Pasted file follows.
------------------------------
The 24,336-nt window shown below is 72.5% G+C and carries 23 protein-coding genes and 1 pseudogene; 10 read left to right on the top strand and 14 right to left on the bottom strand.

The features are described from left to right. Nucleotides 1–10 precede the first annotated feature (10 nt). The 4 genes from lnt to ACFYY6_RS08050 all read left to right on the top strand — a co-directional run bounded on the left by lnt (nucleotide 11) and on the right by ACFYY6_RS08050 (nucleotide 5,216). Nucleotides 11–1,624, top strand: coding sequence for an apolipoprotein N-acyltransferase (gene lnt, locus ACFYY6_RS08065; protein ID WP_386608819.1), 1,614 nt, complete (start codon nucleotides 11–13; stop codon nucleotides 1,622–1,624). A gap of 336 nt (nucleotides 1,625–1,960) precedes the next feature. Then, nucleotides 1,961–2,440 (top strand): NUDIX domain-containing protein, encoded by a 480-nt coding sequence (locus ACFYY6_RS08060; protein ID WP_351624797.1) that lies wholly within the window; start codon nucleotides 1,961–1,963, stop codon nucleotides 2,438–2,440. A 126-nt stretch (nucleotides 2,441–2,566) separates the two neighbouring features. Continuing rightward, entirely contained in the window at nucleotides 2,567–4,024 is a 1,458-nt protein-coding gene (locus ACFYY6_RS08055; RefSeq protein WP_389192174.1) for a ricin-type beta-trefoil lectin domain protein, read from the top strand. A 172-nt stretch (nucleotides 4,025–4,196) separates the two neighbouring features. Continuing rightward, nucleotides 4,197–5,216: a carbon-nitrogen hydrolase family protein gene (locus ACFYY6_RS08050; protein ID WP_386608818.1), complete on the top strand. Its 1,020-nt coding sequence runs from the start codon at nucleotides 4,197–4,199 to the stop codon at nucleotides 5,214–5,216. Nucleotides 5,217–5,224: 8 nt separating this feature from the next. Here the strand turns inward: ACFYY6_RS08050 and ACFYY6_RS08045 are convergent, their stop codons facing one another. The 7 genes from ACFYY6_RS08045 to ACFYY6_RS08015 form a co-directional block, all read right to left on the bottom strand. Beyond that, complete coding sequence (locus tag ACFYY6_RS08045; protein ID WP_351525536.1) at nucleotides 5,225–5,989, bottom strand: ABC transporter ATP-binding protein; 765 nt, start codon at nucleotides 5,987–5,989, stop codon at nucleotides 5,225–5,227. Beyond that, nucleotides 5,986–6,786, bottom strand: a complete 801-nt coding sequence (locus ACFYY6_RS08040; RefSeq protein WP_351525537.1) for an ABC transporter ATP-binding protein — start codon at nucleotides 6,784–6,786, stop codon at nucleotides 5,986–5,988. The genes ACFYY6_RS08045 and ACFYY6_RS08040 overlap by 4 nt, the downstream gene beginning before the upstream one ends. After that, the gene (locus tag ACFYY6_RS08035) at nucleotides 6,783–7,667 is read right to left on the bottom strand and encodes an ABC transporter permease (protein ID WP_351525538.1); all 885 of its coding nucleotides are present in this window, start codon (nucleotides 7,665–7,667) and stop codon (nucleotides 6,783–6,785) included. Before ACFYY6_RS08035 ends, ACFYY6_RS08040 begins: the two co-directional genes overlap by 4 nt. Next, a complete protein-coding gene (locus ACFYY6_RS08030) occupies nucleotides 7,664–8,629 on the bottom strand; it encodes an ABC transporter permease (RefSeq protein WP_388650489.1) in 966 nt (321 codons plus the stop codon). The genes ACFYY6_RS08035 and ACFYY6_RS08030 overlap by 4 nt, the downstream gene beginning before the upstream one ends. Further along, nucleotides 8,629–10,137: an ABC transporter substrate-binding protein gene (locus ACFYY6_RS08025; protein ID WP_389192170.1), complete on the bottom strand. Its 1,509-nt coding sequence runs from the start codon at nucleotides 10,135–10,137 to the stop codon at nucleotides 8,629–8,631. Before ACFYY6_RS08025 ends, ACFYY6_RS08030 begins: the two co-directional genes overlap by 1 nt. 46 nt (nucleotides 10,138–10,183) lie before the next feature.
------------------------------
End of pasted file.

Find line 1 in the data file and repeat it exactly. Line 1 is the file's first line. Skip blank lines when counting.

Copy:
The 24,336-nt window shown below is 72.5% G+C and carries 23 protein-coding genes and 1 pseudogene; 10 read left to right on the top strand and 14 right to left on the bottom strand.